Those murmurings of trees can be heard still, through the forests and the hills; on the tendrils of their leaves the life force of Earth murmurs, “I’ll live, I’ll exist.” These mute trees, like foster mothers of the Earth, have milked the heavens for endless time, to gather life’s nectar, it’s radiance, for this planet. And endlessly, they raise their eager heads to the air, expressing their soul’s call, saying, “I’ll live.” In some strange, miraculous way, Bolai could hear that calling in the blood that coursed through him. The very thought had made us laugh.

One fine morning, as I was reading the newspaper, Bolai came up and took me to the garden. Pointing out to a small shrub, he asked me, “Uncle, what’s that plant?”

It was a small shoot of a simul (silk cotton) tree, growing through the crack of our gravel road. Bolai had made a mistake by bringing me there.

The sapling was a tiny one, just like the first babbling of a child; it was then that Bolai noticed it. Thereafter, Bolai had himself tended to the plant, watering it, checking it earnestly to monitor its growth, each morning and evening. Though the silk cotton plant grows fast, it could not keep pace with Bolai’s eager wait. When it grew to a certain height, Bolai observing the beauty of its rich leaves, was certain it was a tree of a special kind. His observation was quite similar to that of a mother who after observing the first hint of intellect in a child, marks him as a wonder. Bolai, too, had thought that he’d astonish me with his tree.  

I said, “I’ve to tell the gardener to uproot the tree.”

Bolai was aghast. Those words were terrible for him.  He said, “No Uncle, I beg of you, please don’t get it uprooted.”

“I truly don’t understand you,” I told him. “It stands right on the middle of the path. It’ll spread cotton all over, once it grows bigger. It’ll be a nuisance.”

Bolai realised it was no use arguing with me. The motherless boy then went to his aunt. Sitting on her lap, with his arms around her neck, he sobbingly said, “Aunt, please tell uncle not uproot the tree.”

His plan worked. His aunt called me and said, “Oh listen, please let his plant be.”

I let it be. Had he not shown me the sapling, I would have surely not noticed it. But now, I notice it every day. Within a year, the tree grew taller shamelessly. As for Bolai, he reserved his best adoration for this tree.

The tree continued to grow in a ridiculous manner, without paying any respect at all to anyone around. It grew to its full height, standing on that inappropriate spot. Whoever saw it, wondered why it was placed there. A couple of times more I proposed to uproot it. I tempted Bolai with my offer of nice, high quality rose saplings. I also proposed, “If you still opt for the silk-cotton tree, then let me get you a fresh sapling. We can plant it next to the fence. It’ll look pretty there.”

But any talk of uprooting it, alarmed Bolai. And his aunt said, “Oh, it doesn’t look that bad there.”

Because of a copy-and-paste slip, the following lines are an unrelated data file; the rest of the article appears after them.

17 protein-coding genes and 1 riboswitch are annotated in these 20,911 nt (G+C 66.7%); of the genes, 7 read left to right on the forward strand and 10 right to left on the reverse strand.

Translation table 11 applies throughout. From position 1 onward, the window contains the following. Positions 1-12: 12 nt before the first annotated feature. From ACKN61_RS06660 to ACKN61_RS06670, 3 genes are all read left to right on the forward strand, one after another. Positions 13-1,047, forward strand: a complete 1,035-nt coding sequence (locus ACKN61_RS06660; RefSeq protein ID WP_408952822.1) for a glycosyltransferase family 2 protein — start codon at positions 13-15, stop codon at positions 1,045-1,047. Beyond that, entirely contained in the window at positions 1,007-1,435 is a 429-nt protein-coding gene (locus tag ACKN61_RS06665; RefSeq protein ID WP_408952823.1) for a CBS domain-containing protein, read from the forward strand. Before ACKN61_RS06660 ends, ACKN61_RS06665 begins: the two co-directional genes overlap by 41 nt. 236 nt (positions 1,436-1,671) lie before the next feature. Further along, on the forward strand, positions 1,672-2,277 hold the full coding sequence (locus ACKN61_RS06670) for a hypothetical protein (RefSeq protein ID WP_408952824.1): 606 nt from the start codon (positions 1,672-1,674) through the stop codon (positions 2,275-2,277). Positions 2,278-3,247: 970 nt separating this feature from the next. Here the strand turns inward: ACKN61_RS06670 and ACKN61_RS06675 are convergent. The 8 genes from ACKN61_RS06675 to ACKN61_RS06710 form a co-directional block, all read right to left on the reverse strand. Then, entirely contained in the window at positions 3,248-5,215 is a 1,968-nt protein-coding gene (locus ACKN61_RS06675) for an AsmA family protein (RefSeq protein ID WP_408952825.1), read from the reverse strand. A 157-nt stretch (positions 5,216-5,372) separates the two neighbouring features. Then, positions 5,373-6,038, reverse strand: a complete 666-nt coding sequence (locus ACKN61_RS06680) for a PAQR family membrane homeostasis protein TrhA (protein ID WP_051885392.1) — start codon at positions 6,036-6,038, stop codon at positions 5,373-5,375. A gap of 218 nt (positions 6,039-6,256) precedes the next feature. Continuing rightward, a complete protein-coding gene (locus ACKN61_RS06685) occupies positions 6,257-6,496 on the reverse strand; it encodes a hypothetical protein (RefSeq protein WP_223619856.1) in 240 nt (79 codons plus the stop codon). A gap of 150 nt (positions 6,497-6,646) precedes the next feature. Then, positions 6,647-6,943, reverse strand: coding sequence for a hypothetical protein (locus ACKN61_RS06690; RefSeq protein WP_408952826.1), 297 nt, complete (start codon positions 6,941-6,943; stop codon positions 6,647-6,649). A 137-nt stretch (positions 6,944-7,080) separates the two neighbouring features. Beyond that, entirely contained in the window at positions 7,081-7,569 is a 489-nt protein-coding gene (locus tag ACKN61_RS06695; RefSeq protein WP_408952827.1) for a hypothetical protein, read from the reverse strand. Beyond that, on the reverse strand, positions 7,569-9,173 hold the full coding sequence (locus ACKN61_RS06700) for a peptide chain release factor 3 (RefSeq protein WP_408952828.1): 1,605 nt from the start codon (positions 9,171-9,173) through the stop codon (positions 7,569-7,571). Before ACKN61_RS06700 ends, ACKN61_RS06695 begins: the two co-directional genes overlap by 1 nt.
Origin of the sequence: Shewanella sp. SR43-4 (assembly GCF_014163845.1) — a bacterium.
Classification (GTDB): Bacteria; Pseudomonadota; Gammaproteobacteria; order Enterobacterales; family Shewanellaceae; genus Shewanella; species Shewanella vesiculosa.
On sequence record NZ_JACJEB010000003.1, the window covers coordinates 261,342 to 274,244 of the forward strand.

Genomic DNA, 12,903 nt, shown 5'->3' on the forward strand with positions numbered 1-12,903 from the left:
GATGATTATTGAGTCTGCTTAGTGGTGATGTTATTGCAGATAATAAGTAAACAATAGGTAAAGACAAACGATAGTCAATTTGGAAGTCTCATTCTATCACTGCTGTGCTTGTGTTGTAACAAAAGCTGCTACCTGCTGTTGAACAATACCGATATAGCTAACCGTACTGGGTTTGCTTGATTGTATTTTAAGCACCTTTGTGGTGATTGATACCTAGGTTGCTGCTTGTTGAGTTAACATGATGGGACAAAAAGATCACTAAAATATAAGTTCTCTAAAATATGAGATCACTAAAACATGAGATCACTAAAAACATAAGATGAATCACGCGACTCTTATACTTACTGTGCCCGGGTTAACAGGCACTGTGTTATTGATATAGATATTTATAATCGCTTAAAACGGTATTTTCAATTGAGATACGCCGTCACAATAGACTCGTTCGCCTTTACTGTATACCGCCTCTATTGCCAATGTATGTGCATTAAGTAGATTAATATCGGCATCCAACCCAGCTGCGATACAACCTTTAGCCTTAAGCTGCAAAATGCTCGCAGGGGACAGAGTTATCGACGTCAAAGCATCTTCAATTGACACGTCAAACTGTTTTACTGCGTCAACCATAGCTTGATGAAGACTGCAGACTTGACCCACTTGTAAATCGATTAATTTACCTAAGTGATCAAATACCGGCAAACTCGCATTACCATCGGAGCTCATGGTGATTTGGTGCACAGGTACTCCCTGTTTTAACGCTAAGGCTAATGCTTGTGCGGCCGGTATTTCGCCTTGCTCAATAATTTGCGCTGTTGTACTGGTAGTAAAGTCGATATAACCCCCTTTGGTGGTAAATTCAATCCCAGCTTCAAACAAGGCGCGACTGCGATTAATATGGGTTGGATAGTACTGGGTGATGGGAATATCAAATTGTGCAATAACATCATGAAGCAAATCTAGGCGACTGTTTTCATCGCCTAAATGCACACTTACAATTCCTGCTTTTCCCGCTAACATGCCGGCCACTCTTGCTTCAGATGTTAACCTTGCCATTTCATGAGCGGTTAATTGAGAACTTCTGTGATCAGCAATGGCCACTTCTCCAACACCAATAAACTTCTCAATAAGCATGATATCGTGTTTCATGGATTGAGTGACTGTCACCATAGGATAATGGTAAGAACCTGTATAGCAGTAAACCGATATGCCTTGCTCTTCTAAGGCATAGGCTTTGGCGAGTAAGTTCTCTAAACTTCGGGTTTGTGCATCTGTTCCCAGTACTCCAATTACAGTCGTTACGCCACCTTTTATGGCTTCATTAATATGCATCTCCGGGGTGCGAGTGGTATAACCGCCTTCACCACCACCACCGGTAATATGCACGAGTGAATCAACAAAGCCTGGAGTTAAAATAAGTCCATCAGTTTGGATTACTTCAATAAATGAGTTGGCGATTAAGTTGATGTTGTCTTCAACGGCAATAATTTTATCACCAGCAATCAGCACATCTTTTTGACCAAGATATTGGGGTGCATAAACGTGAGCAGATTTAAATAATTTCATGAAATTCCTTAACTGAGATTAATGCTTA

When Bolai was an infant, my sister in-law had passed away. The grief, perhaps, made my elder brother careless; he went abroad to study engineering. Motherless, this child grew up in my childless home, in the lap of his aunt, my wife. Ten years later, my brother returned and took Bolai to Shimla to school him so that he could accompany his father abroad. He was given western education in Shimla.

Bolai cried inconsolably as he left our home, turning it into an empty house.

Two years passed. During this time, Bolai’s aunt, saddened by his absence, dried her tears in solitude, and spent her time in Bolai’s room, arranging and rearranging a single torn shoe that he wore, a damaged rubber ball he played with and that picture book of animals. She wondered if Bolai had outgrown all these by now.

In between, the wretched silk cotton tree continued to grow shamelessly; so tall it had grown, that it was now absolutely mandatory to cut it down. I chopped it down one day.  

Very soon after this, Bolai’s letter reached us from Shimla. “Aunt, do send me a photograph of my silk-cotton tree.”

Before going overseas, Bolai was supposed to come and meet us once. But since that had now been cancelled, Bolai wished to take his friend’s photograph along.

His aunt called me, saying, “Listen, please bring a photographer.”

I asked, “Why?”

She showed me the letter in Bolai’s childish handwriting.

I said, “That tree has already been chopped off.”

Bolai’s aunt didn’t touch food for the next couple of days and stopped communicating with me for even longer. When Bolai’s father had taken him away from her, it was the severing of her umbilical cord; but when Bolai’s uncle uprooted his favorite tree forever, it shattered her world and deeply wounded her heart.

For, that tree was, to her, a reflection of Bolai, his substitute image.

Amloki tree

Author’s Bio:

Rabindranath Tagore (1861 to 1941) was a brilliant poet, writer, musician, artist, educator – a polymath. He was the first Nobel Laureate from Asia. His writing spanned across genres, across global issues and across the world. His works remains relevant to this day.

Translator’s Bio:

Chaitali Sengupta is a published writer, translator, journalist from the Netherlands. Her works have been regularly published in both Dutch and Indian literary platforms, her poems also been anthologized in many acclaimed collections.

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PLEASE NOTE: ARTICLES CAN ONLY BE REPRODUCED IN OTHER SITES WITH DUE ACKNOWLEDGEMENT TO BORDERLESS JOURNAL. 

2 replies on “Tagore Stories in Translation: Bolai”

Beautiful, heart touching story and a justified translation of the original piece. Loved it. I think one will can definitely connect to the emotions portrayed through your words.

Liked by 1 person

You are improving in leaps and bounds. I liked the translation for its quality and depth. It is very difficult to translate Tagore’s poems or stories. But this one is done with flair. The choice of words is just perfect and it has not lost the original flavor at all.

Liked by 1 person